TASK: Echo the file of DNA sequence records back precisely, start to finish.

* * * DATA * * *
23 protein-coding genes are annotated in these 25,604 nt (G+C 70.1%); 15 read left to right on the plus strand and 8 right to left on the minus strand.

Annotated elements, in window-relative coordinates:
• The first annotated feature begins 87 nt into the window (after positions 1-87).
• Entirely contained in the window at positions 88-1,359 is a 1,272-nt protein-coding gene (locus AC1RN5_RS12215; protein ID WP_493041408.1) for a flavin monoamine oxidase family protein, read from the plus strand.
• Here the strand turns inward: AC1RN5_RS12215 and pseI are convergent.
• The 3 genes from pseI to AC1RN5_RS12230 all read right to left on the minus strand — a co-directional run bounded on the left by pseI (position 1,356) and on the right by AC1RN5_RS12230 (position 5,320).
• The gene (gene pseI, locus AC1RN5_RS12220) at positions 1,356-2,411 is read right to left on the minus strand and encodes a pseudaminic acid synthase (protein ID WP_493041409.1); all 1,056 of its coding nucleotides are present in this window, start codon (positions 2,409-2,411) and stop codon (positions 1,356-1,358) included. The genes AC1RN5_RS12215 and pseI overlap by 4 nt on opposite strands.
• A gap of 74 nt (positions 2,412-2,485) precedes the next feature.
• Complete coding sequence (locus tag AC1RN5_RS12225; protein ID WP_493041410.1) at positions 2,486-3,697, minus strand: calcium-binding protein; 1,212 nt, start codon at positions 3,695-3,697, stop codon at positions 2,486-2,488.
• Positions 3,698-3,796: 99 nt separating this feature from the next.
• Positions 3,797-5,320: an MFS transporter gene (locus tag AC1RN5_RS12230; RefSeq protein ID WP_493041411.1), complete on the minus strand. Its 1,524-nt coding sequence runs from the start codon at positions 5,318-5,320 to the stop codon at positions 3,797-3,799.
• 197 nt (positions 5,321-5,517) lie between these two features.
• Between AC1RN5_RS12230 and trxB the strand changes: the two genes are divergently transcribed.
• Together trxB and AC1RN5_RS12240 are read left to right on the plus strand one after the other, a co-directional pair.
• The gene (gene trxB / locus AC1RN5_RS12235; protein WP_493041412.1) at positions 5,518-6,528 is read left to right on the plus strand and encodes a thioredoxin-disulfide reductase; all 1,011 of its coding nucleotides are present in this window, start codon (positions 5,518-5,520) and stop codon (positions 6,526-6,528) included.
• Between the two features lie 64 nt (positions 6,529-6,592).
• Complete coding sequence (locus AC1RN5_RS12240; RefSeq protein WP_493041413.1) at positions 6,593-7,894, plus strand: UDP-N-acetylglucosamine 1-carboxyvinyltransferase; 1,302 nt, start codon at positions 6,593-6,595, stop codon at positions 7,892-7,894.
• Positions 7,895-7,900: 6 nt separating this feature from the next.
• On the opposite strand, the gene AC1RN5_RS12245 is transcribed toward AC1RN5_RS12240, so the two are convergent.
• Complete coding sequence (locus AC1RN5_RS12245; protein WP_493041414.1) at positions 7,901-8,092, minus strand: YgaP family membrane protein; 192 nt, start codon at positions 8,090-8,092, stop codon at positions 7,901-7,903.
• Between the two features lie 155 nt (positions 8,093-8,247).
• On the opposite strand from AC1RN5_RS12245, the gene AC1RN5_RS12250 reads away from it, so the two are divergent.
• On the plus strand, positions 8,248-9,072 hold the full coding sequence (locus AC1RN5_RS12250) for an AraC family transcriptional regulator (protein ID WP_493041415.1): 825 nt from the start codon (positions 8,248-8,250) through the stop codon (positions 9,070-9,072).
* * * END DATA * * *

23 protein-coding genes are annotated in these 25,604 nt (G+C 70.1%); 15 read left to right on the plus strand and 8 right to left on the minus strand.

Annotated elements, in window-relative coordinates:
• The first annotated feature begins 87 nt into the window (after positions 1-87).
• Entirely contained in the window at positions 88-1,359 is a 1,272-nt protein-coding gene (locus AC1RN5_RS12215; protein ID WP_493041408.1) for a flavin monoamine oxidase family protein, read from the plus strand.
• Here the strand turns inward: AC1RN5_RS12215 and pseI are convergent.
• The 3 genes from pseI to AC1RN5_RS12230 all read right to left on the minus strand — a co-directional run bounded on the left by pseI (position 1,356) and on the right by AC1RN5_RS12230 (position 5,320).
• The gene (gene pseI, locus AC1RN5_RS12220) at positions 1,356-2,411 is read right to left on the minus strand and encodes a pseudaminic acid synthase (protein ID WP_493041409.1); all 1,056 of its coding nucleotides are present in this window, start codon (positions 2,409-2,411) and stop codon (positions 1,356-1,358) included. The genes AC1RN5_RS12215 and pseI overlap by 4 nt on opposite strands.
• A gap of 74 nt (positions 2,412-2,485) precedes the next feature.
• Complete coding sequence (locus tag AC1RN5_RS12225; protein ID WP_493041410.1) at positions 2,486-3,697, minus strand: calcium-binding protein; 1,212 nt, start codon at positions 3,695-3,697, stop codon at positions 2,486-2,488.
• Positions 3,698-3,796: 99 nt separating this feature from the next.
• Positions 3,797-5,320: an MFS transporter gene (locus tag AC1RN5_RS12230; RefSeq protein ID WP_493041411.1), complete on the minus strand. Its 1,524-nt coding sequence runs from the start codon at positions 5,318-5,320 to the stop codon at positions 3,797-3,799.
• 197 nt (positions 5,321-5,517) lie between these two features.
• Between AC1RN5_RS12230 and trxB the strand changes: the two genes are divergently transcribed.
• Together trxB and AC1RN5_RS12240 are read left to right on the plus strand one after the other, a co-directional pair.
• The gene (gene trxB / locus AC1RN5_RS12235; protein WP_493041412.1) at positions 5,518-6,528 is read left to right on the plus strand and encodes a thioredoxin-disulfide reductase; all 1,011 of its coding nucleotides are present in this window, start codon (positions 5,518-5,520) and stop codon (positions 6,526-6,528) included.
• Between the two features lie 64 nt (positions 6,529-6,592).
• Complete coding sequence (locus AC1RN5_RS12240; RefSeq protein WP_493041413.1) at positions 6,593-7,894, plus strand: UDP-N-acetylglucosamine 1-carboxyvinyltransferase; 1,302 nt, start codon at positions 6,593-6,595, stop codon at positions 7,892-7,894.
• Positions 7,895-7,900: 6 nt separating this feature from the next.
• On the opposite strand, the gene AC1RN5_RS12245 is transcribed toward AC1RN5_RS12240, so the two are convergent.
• Complete coding sequence (locus AC1RN5_RS12245; protein WP_493041414.1) at positions 7,901-8,092, minus strand: YgaP family membrane protein; 192 nt, start codon at positions 8,090-8,092, stop codon at positions 7,901-7,903.
• Between the two features lie 155 nt (positions 8,093-8,247).
• On the opposite strand from AC1RN5_RS12245, the gene AC1RN5_RS12250 reads away from it, so the two are divergent.
• On the plus strand, positions 8,248-9,072 hold the full coding sequence (locus AC1RN5_RS12250) for an AraC family transcriptional regulator (protein ID WP_493041415.1): 825 nt from the start codon (positions 8,248-8,250) through the stop codon (positions 9,070-9,072).